The latest hectic 61- second trailer for the next James Bond film, Skyfall, shows gunfights, interrogations, a steamy shower scene, motorbike chases and a silver Aston Martin speeding away into the Scottish Highlands.
That car is key to the movie, not as a plot device or even a nod to the 50-year history of the Bond movie franchise, but as funding. Skyfall, which is released next month, is thought to have garnered more than $45m (£28m) in product placement – which will include Bond supping a Heineken beer – a record figure that covers about a third of its budget.
Product placement in the movies is thriving, and is fast closing on being a $2bn industry, more than double the figure in the pre-credit crunch days of 2005. Major movie studios tend to make their profits off just a handful of big hits every year, so product placement can also take out some of the risk of failing to cover the budget from ticket sales alone.
Although the concept dates back to Marx Brothers days, the industry is growing as never before. Traditional advertising, such as slots prior to a film, are considered less targeted and, by their direct nature, less likely to persuade an audience to purchase the product.
For example, in 2012 so far Coca-Cola has featured in Men in Black 3, the fourth Mission Impossible flick and Safe House, starring Denzel Washington. Coca-Cola's fierce rival was not to be outdone: a large, old-fashioned Pepsi sign was on display in Sylvester Stallone's The Expendables 2.
Sarah Curran is business development director at the UK's oldest product placement agency, Pinewood Studios-based New Media Group. It worked on this year's sci-fi blockbuster Prometheus and is also looking at getting products into All You Need is Kill, an alien invasion movie starring Tom Cruise. His earlier movie Top Gun also featured Ray-Ban Aviator sunglasses – and sales rose 40 per cent.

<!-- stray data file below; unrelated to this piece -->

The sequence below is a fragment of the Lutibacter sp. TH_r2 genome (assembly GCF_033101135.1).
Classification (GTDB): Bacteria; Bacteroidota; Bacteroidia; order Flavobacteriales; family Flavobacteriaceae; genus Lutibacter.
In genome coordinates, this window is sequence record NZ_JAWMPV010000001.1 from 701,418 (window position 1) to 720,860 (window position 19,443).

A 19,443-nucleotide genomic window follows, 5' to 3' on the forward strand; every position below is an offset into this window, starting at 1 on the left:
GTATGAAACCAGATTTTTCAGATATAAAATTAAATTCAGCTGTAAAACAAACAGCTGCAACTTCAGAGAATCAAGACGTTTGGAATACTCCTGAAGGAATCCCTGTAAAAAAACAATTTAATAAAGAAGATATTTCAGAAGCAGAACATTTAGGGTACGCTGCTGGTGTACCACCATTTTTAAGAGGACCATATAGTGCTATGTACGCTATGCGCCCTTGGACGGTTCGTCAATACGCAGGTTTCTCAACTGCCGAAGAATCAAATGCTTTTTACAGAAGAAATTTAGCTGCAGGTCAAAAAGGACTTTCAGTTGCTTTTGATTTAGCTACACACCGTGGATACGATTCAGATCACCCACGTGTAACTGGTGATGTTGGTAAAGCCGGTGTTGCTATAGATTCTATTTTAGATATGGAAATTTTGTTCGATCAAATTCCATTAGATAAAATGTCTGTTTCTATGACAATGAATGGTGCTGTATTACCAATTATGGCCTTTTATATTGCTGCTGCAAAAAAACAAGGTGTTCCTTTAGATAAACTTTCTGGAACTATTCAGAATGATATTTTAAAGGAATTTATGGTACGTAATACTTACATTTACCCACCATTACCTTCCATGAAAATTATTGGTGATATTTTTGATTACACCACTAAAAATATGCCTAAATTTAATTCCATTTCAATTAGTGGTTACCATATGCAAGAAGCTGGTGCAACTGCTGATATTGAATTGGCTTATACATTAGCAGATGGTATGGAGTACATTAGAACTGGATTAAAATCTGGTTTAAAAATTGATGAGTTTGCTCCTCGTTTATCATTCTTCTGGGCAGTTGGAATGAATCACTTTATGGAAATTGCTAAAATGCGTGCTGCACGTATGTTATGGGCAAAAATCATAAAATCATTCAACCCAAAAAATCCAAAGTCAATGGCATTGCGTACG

Ms Curran says: "Brand placement is certainly increasingly popular for movies looking to raise finance. Specific products are more likely to be interested in being in a film, what we call 'hero properties': phones, technology, cars, rather than fast-moving consumer goods."
Advertising folk are trying to distance themselves from the term product placement, and instead like the phrase "brand integration". This means a product not just being a prop, but in a more central role.
Gary Smith, chief executive at Intandem Films, has just appointed an agency in Los Angeles to find a retailer to design the clothes for the two central characters in the upcoming 10 Things I Hate About Life.
When the movie is released, the retailer will sell a clothes range named after those characters, Ben and Willow, for which Intandem will receive some of the royalties.
"Companies are taking this much more seriously now than just putting a drink in the middle of a scene," explains Mr Smith.
Similarly, Chantal Rickards, head of programming and branded content at advertising agency MEC, points to the Runaway Bride.
As Julia Roberts' character runs away from her wedding, she hops into a Federal Express truck as one character ponders where she's going. Another replies: "I don't know, but she'll be there by 10.30 tomorrow morning."
"It's funny and it doesn't feel like FedEx has been forced down the audience's throat," says Ms Rickards. "When people are enjoying themselves, they are much more receptive to commercial advertising, provided that doesn't interrupt the flow of the entertainment."
With the best part of $50m of product onscreen as Daniel Craig fights Javier Bardem's blond baddie, it will take something for audiences not to be overwhelmed by the flashy cars and popular lagers on display.